20-Oct-2014 20-Oct-2014

South Nation Conservation continues to focus on making life easier for what has become a rare regional fish species, the American Eel.

In September, three temporary eel ladders were installed on SNC water control structures at Crysler, Chesterville and Russell. Made of wood, plastic and metal, the ramps designed to facilitate eel migration will be removed at the end of October; the plan is to reinstall them in June.

Attached to the top of the structures, water flows through the ramps that have plastic inserts resembling pegboard filled with standing plastic pegs. These are what allow the eels to climb over a dam or weir.

SNC staff will explain operation of the ladders during a presentation at the Russell Weir, 10 a.m., Oct. 17.

The project was assisted by a $9,000 grant from the Species at Risk Stewardship Fund. The ladders will help provide access to the South Nation River upper watershed.

Black, slimy and snake-like, the American Eel isn’t everybody’s favourite fish. However, eels have long occupied an important ecological niche and, among First Nations, they’re considered a source of spirituality. To the Algonquin, the eel is a prayer carrier; it travels the furthest of all spawning fish, through both salt and fresh waters.

Eel numbers have sharply declined throughout their range and dams and other migration barriers are among the most significant causes, said Naomi Langlois-Anderson, SNC Senior Fish and Wildlife Technician.

Other factors impacting eel numbers are farming, pollution, habitat fragmentation and destruction, disease and over-fishing. In Lake Ontario, eel harvesting was the third largest of all commercial fishing activities until it was banned in 2004; estimates are that Ontario eel numbers have suffered a 90 per cent loss.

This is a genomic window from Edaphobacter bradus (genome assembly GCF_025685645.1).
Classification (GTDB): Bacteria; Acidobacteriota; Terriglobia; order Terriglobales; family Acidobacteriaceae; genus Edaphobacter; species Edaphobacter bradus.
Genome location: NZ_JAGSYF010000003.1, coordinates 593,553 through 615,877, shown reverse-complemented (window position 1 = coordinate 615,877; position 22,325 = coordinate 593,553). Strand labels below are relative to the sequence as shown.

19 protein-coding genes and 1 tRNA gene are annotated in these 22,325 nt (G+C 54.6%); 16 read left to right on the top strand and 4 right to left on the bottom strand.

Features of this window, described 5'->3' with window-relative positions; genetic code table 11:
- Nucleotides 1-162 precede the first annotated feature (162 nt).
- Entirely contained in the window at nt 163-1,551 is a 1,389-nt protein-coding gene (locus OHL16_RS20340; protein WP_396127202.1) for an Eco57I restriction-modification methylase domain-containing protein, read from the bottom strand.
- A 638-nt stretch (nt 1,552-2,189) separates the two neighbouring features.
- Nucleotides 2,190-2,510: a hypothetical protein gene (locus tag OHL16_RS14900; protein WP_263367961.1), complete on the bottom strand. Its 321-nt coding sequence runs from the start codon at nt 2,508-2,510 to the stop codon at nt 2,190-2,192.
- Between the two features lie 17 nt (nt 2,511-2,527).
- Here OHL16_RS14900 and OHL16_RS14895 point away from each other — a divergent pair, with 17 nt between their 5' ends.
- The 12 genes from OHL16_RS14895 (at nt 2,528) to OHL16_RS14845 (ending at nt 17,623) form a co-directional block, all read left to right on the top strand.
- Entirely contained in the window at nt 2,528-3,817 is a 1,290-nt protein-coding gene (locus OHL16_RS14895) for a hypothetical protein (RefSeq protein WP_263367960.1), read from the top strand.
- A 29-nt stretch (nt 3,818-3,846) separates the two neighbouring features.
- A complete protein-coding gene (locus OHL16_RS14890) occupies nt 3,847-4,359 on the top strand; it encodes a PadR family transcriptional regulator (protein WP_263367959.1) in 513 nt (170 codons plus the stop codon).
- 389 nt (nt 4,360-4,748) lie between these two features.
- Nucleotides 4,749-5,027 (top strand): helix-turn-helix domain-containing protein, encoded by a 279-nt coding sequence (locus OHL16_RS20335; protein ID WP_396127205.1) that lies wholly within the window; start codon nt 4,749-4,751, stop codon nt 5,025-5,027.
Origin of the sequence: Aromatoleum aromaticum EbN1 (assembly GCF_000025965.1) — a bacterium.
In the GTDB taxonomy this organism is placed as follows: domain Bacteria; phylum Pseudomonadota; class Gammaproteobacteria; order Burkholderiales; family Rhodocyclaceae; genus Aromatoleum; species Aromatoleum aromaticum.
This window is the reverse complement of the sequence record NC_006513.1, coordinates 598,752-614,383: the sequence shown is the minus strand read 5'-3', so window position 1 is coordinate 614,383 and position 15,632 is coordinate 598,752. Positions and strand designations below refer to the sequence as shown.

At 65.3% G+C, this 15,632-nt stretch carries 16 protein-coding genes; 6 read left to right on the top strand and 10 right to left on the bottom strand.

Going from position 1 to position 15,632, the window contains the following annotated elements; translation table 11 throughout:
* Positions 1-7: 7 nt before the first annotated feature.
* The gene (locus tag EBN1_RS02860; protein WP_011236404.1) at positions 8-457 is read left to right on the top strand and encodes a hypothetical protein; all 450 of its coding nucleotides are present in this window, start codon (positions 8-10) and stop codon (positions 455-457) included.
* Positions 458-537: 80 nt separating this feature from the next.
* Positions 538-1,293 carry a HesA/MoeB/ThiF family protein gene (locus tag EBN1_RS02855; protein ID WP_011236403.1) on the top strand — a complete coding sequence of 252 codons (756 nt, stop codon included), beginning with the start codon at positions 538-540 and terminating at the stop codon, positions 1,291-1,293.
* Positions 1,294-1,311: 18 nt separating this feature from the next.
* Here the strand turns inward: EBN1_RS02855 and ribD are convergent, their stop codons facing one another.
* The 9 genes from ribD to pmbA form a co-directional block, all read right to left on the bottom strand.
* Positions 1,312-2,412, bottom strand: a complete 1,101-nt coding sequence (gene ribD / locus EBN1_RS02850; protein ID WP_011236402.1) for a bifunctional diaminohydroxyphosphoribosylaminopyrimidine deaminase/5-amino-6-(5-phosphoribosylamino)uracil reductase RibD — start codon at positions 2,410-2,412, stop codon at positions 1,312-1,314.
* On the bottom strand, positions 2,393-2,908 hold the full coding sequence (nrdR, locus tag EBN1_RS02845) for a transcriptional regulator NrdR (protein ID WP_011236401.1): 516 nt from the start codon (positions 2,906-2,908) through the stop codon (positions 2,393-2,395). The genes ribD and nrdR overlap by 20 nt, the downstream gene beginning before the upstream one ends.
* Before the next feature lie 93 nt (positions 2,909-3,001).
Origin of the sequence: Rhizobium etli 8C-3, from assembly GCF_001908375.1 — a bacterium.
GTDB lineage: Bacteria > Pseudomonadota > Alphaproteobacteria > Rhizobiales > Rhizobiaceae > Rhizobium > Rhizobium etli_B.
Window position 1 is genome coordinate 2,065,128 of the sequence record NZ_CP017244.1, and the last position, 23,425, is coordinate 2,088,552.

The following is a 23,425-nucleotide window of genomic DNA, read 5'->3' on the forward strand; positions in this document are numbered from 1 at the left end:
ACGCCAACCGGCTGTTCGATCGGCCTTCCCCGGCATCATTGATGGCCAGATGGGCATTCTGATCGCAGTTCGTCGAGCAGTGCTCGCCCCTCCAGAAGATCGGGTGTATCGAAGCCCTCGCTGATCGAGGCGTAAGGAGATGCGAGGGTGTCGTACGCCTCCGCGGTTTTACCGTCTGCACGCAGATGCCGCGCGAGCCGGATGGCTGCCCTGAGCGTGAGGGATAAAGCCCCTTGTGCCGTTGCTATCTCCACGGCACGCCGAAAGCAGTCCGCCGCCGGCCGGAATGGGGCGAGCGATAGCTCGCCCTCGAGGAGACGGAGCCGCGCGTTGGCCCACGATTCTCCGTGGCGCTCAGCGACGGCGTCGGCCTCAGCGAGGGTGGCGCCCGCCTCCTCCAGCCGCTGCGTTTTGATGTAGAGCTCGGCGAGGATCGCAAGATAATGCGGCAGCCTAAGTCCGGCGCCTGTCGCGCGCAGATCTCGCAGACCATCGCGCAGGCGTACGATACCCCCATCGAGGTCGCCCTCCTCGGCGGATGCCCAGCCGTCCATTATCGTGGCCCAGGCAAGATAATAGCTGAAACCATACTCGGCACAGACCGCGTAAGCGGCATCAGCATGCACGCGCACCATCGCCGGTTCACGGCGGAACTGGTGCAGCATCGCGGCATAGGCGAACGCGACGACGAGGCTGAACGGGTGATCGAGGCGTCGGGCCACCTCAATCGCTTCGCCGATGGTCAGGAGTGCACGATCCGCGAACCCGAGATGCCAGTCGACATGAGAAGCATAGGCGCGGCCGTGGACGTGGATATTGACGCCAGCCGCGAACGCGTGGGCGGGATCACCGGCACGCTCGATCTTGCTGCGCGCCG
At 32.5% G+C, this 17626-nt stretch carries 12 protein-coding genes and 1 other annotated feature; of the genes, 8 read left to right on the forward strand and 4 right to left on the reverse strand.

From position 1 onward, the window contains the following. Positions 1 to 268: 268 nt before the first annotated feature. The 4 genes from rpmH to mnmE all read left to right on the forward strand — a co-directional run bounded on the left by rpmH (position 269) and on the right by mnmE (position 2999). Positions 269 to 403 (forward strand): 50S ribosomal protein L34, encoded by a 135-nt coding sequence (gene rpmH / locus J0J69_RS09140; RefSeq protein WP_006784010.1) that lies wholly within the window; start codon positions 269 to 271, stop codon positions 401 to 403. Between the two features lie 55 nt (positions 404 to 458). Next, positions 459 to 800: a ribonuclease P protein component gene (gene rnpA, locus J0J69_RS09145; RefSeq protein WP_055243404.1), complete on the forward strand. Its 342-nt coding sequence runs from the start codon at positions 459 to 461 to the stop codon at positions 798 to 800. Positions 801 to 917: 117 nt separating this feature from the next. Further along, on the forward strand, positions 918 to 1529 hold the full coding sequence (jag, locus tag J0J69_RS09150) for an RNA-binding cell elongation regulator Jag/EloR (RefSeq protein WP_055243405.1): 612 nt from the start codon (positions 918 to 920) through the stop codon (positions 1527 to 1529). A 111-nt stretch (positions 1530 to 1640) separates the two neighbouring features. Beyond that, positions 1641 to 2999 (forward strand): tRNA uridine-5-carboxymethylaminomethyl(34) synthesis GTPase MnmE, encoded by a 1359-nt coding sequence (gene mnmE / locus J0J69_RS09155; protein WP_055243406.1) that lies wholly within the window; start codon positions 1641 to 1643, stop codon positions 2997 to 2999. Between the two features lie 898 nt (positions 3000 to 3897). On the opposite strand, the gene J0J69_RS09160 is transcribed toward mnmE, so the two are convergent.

Launched in 2009, SNC’s monitoring program has yielded only five eels. In a separate general program, an eel was netted and released this summer; it weighed 410 grams and measured 565 mm. Since it was without a tag, the eel wasn’t one of 400 released at Carillon earlier in the summer.

“It may be an eel that managed to swim through both Beauharnois and Carillon dams,” Langlois-Anderson speculated. “Beauharnois has an eel ladder.”

Active June through October, eels forage for mussels, snails, crayfish, and hunt small fish. They’re also known to feed on submerged carrion.

Langlois-Anderson emphasized that SNC is always interested in hearing about sightings in the watershed and invites residents to pass along when and where eels have been seen.

FOR MORE INFORMATION: Naomi Langlois-Anderson, 877-984-2948, ext. 250.